DHEC plans community meeting about jellyfish-processing operation

emoody@beaufortgazette.comApril 17, 2014 

The Millenarian Trading Company docks are shown April 11 on St. Helena Island.

DELAYNA EARLEY — Staff photo Buy Photo

State officials reviewing permits for a controversial jellyfish-processing operation will be on hand for a public meeting Tuesday night.

The S.C. Department of Health and Environmental Control will host a community meeting at 6:30 p.m. Tuesday at Whale Branch Middle School, 2009 Trask Parkway, Seabrook.

A company that does business under the names Millenarian Trading Co. and Carolina Jelly Balls want to catch cannonball jellyfish, unload them at Golden Dock on St. Helena Island and process them at the former ArrMaz Custom Chemical site in Lobeco. Permits for the processing site are under review, so Carolina Jelly Balls is setting up a temporary processing site at Williams Farm in Colleton County.

Attempts Thursday to reach Steve Giese, a representative and spokesman for the companies, for comment were unsuccessful.

A postcard with information about the meeting is being sent to residents near the sites and to groups and individuals who told DHEC they were interested in the operation, according to a department spokesman.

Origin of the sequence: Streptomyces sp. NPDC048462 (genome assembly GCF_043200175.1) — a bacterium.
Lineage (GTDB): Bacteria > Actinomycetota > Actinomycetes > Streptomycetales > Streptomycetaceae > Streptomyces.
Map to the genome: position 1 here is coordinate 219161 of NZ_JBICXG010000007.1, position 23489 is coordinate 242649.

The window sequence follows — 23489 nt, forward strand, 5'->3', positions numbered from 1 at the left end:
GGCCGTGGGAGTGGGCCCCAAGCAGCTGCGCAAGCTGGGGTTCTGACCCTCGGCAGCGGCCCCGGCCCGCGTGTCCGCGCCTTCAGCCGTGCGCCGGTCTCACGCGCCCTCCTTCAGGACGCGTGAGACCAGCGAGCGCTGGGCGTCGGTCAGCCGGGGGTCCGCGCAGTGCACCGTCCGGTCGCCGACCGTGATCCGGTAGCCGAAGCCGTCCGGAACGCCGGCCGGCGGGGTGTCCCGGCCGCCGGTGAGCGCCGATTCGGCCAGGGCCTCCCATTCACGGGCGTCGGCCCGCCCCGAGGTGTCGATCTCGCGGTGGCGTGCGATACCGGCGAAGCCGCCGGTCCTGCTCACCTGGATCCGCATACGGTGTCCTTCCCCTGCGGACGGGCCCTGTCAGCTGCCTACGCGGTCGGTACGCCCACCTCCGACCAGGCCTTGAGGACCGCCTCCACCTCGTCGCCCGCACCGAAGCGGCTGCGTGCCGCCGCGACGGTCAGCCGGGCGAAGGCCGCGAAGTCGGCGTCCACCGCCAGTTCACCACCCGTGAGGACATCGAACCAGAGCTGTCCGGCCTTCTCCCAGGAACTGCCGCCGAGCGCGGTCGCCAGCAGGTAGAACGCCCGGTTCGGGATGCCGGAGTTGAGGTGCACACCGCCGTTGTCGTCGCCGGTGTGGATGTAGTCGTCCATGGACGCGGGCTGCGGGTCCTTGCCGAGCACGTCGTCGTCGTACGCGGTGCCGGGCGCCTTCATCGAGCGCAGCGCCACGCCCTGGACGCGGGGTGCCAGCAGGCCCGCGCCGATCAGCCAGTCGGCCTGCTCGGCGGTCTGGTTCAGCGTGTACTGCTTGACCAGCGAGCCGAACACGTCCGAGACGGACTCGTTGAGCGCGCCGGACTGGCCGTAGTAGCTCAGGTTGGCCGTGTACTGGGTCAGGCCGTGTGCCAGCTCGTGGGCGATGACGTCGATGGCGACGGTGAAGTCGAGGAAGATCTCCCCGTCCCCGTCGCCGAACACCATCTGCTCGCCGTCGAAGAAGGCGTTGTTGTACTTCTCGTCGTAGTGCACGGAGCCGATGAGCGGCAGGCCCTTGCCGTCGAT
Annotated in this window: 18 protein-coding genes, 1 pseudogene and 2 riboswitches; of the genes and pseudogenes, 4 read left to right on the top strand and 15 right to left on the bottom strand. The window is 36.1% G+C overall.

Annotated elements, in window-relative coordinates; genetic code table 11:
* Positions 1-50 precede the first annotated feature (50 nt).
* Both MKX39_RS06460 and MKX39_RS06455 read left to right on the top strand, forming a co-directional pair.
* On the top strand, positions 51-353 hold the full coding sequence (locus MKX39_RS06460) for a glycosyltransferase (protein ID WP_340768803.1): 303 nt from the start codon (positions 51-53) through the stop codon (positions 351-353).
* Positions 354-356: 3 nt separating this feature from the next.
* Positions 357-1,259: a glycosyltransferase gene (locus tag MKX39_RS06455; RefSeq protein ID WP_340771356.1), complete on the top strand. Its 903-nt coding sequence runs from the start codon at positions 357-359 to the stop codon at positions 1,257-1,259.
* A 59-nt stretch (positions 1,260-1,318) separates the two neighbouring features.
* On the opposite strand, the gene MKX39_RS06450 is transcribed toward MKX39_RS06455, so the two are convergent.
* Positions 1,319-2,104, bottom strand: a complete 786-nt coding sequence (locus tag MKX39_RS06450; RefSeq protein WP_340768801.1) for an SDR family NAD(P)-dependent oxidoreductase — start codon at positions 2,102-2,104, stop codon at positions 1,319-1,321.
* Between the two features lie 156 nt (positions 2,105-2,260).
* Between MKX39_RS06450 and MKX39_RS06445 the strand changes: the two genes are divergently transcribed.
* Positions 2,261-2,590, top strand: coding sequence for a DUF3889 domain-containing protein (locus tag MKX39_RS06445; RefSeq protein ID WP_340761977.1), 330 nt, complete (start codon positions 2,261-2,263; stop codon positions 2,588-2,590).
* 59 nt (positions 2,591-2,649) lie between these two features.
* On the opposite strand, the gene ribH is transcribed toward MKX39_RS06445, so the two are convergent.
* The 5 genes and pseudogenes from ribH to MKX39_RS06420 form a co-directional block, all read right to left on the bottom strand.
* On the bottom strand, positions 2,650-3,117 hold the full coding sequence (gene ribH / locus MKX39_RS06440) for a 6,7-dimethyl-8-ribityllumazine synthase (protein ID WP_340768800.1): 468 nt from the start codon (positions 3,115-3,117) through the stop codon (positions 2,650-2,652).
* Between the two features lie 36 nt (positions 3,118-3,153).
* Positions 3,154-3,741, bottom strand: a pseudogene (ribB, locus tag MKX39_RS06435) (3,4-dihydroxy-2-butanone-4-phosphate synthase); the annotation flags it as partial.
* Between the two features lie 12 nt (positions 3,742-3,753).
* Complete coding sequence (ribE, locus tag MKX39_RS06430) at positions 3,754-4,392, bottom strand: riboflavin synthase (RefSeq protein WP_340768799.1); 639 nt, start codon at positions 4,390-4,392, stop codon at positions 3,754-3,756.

The meeting will focus on DHEC's review of waste and stormwater at the Colleton County site, according to the DHEC notice. Officials will also give a summary about its actions related to the Lobeco site.

The company will need an industrial wastewater permit and approval to pump or haul wastewater to a municipal wastewater treatment facility at the Colleton County site, according to the notice.

Although an April 4 letter from DHEC to Giese said it appeared Golden Dock would also need an industrial wastewater permit, the meeting announcement states that has changed.

"DHEC's initial determination is that permits are not needed for the unloading activity at Golden Dock Road," according to the notice.

DHEC was not able to provide an explanation for the change Thursday.

The jellyfish operation is already underway, company representative Steven Giese told DHEC officials in early April during an investigation prompted by anonymous complaints. An April 4 letter from DHEC cautioned Giese that operating without proper permits could lead to "enforcement action."

Giese told DHEC officials that 14,000 pounds of jellyfish had been unloaded from boats and rinsed March 29 in a "test run of their offloading procedure." Half those were shucked -- their caps removed from their stems -- and rinsing water was pulled from and disposed into Jenkins Creek.

A DHEC official found 13 bins of undisclosed size full of jellyfish at the Colleton County site. The jellyfish had not been processed.

Follow reporter Erin Moody at twitter.com/IPBG_Erin.

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